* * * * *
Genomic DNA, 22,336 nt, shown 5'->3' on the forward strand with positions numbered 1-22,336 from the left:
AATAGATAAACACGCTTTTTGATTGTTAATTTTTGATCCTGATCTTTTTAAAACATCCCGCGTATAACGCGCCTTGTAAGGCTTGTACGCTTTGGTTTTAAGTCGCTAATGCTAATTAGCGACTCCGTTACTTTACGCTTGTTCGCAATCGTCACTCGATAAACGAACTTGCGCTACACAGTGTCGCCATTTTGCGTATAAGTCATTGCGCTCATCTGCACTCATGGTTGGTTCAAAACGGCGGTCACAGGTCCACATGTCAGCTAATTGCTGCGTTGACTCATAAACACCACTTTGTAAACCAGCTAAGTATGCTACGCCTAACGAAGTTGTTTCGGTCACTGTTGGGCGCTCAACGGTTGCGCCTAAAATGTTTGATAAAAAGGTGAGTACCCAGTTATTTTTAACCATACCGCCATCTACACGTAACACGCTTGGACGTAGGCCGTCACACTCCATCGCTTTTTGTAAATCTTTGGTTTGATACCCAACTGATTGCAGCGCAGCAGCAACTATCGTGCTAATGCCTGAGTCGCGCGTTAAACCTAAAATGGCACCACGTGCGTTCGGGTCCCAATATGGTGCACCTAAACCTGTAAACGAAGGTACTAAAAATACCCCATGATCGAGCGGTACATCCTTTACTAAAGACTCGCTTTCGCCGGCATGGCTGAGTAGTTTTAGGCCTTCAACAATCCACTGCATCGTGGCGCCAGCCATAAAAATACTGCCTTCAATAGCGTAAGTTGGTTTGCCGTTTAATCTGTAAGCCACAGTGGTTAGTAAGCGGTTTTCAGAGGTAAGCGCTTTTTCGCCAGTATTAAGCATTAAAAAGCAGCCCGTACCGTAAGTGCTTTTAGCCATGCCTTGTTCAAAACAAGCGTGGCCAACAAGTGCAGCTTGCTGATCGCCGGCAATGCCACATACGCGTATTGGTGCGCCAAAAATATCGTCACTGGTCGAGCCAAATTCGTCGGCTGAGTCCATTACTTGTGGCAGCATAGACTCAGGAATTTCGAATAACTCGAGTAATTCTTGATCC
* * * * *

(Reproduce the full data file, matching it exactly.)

Genomic DNA, 22,336 nt, shown 5'->3' on the forward strand with positions numbered 1-22,336 from the left:
AATAGATAAACACGCTTTTTGATTGTTAATTTTTGATCCTGATCTTTTTAAAACATCCCGCGTATAACGCGCCTTGTAAGGCTTGTACGCTTTGGTTTTAAGTCGCTAATGCTAATTAGCGACTCCGTTACTTTACGCTTGTTCGCAATCGTCACTCGATAAACGAACTTGCGCTACACAGTGTCGCCATTTTGCGTATAAGTCATTGCGCTCATCTGCACTCATGGTTGGTTCAAAACGGCGGTCACAGGTCCACATGTCAGCTAATTGCTGCGTTGACTCATAAACACCACTTTGTAAACCAGCTAAGTATGCTACGCCTAACGAAGTTGTTTCGGTCACTGTTGGGCGCTCAACGGTTGCGCCTAAAATGTTTGATAAAAAGGTGAGTACCCAGTTATTTTTAACCATACCGCCATCTACACGTAACACGCTTGGACGTAGGCCGTCACACTCCATCGCTTTTTGTAAATCTTTGGTTTGATACCCAACTGATTGCAGCGCAGCAGCAACTATCGTGCTAATGCCTGAGTCGCGCGTTAAACCTAAAATGGCACCACGTGCGTTCGGGTCCCAATATGGTGCACCTAAACCTGTAAACGAAGGTACTAAAAATACCCCATGATCGAGCGGTACATCCTTTACTAAAGACTCGCTTTCGCCGGCATGGCTGAGTAGTTTTAGGCCTTCAACAATCCACTGCATCGTGGCGCCAGCCATAAAAATACTGCCTTCAATAGCGTAAGTTGGTTTGCCGTTTAATCTGTAAGCCACAGTGGTTAGTAAGCGGTTTTCAGAGGTAAGCGCTTTTTCGCCAGTATTAAGCATTAAAAAGCAGCCCGTACCGTAAGTGCTTTTAGCCATGCCTTGTTCAAAACAAGCGTGGCCAACAAGTGCAGCTTGCTGATCGCCGGCAATGCCACATACGCGTATTGGTGCGCCAAAAATATCGTCACTGGTCGAGCCAAATTCGTCGGCTGAGTCCATTACTTGTGGCAGCATAGACTCAGGAATTTCGAATAACTCGAGTAATTCTTGATCC